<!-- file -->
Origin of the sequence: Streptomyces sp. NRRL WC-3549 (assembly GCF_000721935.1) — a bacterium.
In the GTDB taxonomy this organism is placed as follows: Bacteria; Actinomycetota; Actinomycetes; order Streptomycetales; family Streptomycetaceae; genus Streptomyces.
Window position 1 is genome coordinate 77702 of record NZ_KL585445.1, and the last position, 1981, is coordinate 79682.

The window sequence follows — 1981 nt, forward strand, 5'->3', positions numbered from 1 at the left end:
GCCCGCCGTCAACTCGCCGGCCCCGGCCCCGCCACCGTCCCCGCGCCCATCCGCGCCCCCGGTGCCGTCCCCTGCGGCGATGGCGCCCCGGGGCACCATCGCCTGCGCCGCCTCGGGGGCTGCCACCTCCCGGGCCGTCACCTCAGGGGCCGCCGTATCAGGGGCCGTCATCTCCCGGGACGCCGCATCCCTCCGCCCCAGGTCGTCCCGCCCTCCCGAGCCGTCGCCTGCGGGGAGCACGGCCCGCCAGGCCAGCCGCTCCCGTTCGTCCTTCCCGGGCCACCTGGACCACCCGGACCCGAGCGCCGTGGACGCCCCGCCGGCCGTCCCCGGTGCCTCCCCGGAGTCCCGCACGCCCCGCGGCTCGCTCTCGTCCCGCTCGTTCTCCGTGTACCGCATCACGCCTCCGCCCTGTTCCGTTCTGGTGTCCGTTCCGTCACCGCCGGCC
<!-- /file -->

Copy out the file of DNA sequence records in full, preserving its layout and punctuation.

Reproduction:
Origin of the sequence: Streptomyces sp. NRRL WC-3549 (assembly GCF_000721935.1) — a bacterium.
In the GTDB taxonomy this organism is placed as follows: Bacteria; Actinomycetota; Actinomycetes; order Streptomycetales; family Streptomycetaceae; genus Streptomyces.
Window position 1 is genome coordinate 77702 of record NZ_KL585445.1, and the last position, 1981, is coordinate 79682.

The window sequence follows — 1981 nt, forward strand, 5'->3', positions numbered from 1 at the left end:
GCCCGCCGTCAACTCGCCGGCCCCGGCCCCGCCACCGTCCCCGCGCCCATCCGCGCCCCCGGTGCCGTCCCCTGCGGCGATGGCGCCCCGGGGCACCATCGCCTGCGCCGCCTCGGGGGCTGCCACCTCCCGGGCCGTCACCTCAGGGGCCGCCGTATCAGGGGCCGTCATCTCCCGGGACGCCGCATCCCTCCGCCCCAGGTCGTCCCGCCCTCCCGAGCCGTCGCCTGCGGGGAGCACGGCCCGCCAGGCCAGCCGCTCCCGTTCGTCCTTCCCGGGCCACCTGGACCACCCGGACCCGAGCGCCGTGGACGCCCCGCCGGCCGTCCCCGGTGCCTCCCCGGAGTCCCGCACGCCCCGCGGCTCGCTCTCGTCCCGCTCGTTCTCCGTGTACCGCATCACGCCTCCGCCCTGTTCCGTTCTGGTGTCCGTTCCGTCACCGCCGGCC